These actions are a result of American executive’s actions in order to increase company net present value and shareholder’s wealth. Lester Electronics can learn some important facts, in terms of mergers and increasing company value, from American Airline history. Since Avral Electronics has an interest in acquiring Lester and Transitional Electronics Corp has an interest in acquiring Shang-wa, Lester and Shang-wa can create a partnership to increase their market power and company value. At the same time Lester and Shang-wa, should look into new long term contracts to increase the net present value of the company.
This may not be enough to stop Avral and TEC from taking over Lester and Shang-wa but would at least increase, for the moment, the stock value and shareholder wealth. Likewise, as with Boeing, Lester can expand on their market share by developing new technologies as well. Currently, Lester stands to lose upwards of 45% revenue over five years if Shang-wa is acquired by another source. The level of dependency could spell doom for the company. Boeing remains profitable through its innovation and solvency. Lester has the potential of doing the same.
In the scenario, LEI and Shang-wa are faced with the tough decision of either sell to Transnational and Avral, or establish a partnership to keep their business rolling and to keep exclusivity to each other and maintain their position in their respective business markets. An example of what a firm deals with when selling its business can be clearly demonstrated with the case of Anheuser-Busch and InBev. Anheuser was purchased by InBev; but the new owner is faced with liquidation of assets in order to pay debt and increase cash flow (Foust, 2008).
The text states that a company can come up with different sources to come up with and use cash. “A decrease in networking capital or fixed assets leads to a decrease in cash, or an increase in long-term debt or equity can lead to an increase in cash” (Ross, Westerfield & Jaffe, 2005, Ch. 26). With the Anheuser-Busch case we can see how Brito uses financial leverage in order to invest in Anheuser-Busch as debt is an important form of financing and provides a significant tax advantage because interest payments are tax deductible, although this can cause some conflict between creditors and equity investors.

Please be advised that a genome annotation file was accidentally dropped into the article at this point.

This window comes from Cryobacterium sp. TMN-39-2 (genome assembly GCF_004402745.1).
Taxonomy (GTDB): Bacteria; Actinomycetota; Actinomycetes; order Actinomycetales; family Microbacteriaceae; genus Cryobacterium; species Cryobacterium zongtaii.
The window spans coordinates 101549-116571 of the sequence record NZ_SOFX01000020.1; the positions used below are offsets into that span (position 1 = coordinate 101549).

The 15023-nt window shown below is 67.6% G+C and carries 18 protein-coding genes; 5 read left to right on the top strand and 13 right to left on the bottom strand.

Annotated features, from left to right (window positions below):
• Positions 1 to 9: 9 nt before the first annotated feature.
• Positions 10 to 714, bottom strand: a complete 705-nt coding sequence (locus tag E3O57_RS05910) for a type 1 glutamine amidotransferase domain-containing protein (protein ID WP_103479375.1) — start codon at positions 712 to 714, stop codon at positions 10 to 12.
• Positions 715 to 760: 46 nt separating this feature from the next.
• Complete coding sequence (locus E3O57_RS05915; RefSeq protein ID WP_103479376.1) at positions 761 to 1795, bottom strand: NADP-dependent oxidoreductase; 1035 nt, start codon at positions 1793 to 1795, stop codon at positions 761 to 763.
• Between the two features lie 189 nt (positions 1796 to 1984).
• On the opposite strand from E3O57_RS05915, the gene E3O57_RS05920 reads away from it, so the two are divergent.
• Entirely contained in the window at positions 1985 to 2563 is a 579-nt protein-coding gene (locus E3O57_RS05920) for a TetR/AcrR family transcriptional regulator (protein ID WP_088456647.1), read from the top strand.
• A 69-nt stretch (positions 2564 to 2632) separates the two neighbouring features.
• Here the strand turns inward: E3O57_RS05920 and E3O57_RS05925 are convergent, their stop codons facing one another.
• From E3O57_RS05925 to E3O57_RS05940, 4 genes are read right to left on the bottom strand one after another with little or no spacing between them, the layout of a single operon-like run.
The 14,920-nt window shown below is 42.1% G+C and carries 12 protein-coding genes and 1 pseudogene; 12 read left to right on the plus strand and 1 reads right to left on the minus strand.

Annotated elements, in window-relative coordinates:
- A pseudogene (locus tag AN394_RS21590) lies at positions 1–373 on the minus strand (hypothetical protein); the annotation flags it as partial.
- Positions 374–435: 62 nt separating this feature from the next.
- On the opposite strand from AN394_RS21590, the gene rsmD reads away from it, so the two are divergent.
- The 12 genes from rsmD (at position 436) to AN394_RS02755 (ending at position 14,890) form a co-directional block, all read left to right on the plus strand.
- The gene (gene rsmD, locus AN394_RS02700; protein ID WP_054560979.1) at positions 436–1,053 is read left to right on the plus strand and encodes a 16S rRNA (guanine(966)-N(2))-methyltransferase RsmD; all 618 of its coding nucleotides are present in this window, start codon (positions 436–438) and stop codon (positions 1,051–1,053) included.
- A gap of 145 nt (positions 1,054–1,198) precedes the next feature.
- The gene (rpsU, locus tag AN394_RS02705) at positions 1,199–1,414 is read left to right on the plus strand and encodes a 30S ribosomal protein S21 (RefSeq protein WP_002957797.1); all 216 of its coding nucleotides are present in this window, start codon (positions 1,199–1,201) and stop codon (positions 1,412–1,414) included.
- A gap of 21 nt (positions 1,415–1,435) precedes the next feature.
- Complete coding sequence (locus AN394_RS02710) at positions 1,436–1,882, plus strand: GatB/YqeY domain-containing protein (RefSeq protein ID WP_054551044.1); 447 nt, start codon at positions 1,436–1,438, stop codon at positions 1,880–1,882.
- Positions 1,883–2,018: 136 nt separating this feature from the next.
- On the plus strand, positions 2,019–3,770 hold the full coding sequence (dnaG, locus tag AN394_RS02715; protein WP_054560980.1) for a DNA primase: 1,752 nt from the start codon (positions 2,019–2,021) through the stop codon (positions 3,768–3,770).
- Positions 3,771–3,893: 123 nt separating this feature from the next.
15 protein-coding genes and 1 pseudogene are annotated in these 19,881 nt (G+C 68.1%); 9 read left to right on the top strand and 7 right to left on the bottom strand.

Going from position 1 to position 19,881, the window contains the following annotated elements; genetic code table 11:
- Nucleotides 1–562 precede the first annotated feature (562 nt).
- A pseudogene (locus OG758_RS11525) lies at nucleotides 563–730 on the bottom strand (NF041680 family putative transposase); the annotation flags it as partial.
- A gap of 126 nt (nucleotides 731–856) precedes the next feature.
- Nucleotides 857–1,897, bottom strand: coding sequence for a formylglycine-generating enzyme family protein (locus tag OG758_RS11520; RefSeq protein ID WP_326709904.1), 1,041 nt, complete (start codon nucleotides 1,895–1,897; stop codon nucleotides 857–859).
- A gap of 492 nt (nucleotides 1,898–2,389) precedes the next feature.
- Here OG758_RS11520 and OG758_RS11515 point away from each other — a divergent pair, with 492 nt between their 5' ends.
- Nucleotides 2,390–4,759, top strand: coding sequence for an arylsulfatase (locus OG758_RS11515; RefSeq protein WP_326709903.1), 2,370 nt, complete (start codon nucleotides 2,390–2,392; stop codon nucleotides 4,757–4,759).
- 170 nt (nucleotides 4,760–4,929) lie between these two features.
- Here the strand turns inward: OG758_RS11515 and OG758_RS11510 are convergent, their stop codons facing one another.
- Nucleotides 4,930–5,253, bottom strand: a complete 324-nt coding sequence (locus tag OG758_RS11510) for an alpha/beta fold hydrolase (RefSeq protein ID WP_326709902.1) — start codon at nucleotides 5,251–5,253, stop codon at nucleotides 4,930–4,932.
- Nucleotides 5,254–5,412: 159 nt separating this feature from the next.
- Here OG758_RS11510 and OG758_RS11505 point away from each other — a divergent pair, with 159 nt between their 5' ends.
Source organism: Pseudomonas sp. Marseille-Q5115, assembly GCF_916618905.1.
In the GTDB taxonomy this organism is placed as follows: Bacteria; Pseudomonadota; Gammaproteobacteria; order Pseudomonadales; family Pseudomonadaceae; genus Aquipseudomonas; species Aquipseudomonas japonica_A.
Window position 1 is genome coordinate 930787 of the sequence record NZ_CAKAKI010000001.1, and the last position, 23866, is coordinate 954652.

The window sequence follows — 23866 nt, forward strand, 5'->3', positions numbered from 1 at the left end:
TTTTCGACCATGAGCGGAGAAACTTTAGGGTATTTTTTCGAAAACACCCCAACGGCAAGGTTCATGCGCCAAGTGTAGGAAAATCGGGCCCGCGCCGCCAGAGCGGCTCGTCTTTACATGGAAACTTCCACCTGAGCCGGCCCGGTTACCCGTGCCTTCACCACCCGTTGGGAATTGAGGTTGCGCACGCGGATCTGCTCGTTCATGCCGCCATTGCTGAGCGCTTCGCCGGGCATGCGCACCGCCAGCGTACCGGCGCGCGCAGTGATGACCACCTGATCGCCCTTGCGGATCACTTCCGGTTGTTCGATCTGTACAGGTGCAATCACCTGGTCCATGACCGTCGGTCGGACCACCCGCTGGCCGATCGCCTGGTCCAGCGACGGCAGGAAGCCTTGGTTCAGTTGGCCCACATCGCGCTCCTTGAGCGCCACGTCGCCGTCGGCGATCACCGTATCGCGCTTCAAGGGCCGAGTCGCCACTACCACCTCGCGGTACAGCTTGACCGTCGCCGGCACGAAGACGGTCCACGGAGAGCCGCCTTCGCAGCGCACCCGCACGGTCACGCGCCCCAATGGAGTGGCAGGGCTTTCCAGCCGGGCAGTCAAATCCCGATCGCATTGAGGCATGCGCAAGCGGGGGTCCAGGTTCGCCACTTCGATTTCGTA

Creditors lean towards less risky ventures than equity investors” (Ross, Westerfield & Jaffe, 2005, Appx. 2A). In the case with Yahoo! we can observe the how shareholders can control managerial behavior. We can observe that Yahoo shareholders want to sell to Microsoft to get fast and good return. On the other hand, we can see how the executive board is trying to keep Yahoo in business and at the same time thinking about wealth maximization, by asking the shareholders to allow more time to the board, so that they can present a better wealth maximization plan, keeping in mind Yahoo’s reputation in the Internet business.
In Yahoo’s situation, although shareholders have in mind wealth maximization, their move can be observed as profit maximization than wealth maximization. Yahoo’s executive board is trying to act on the best interest of the shareholder, who have been “brainwashed by Carl Ichan, that selling to Microsoft in the best move” (Bostock & Yang, 2008).
In comparison to the scenario we can see that both LEI and Shang-wa and Yahoo and Microsoft, are dealing with the preassure of making the best decision in the best interest of the shareholders, that although, have similar ideas to wealth maximization, both companies are looking at different approaches on how to achive so. Yahoo’s shareholders are looking for themselves, but its executives are working in the best interest of the shareholders and the company.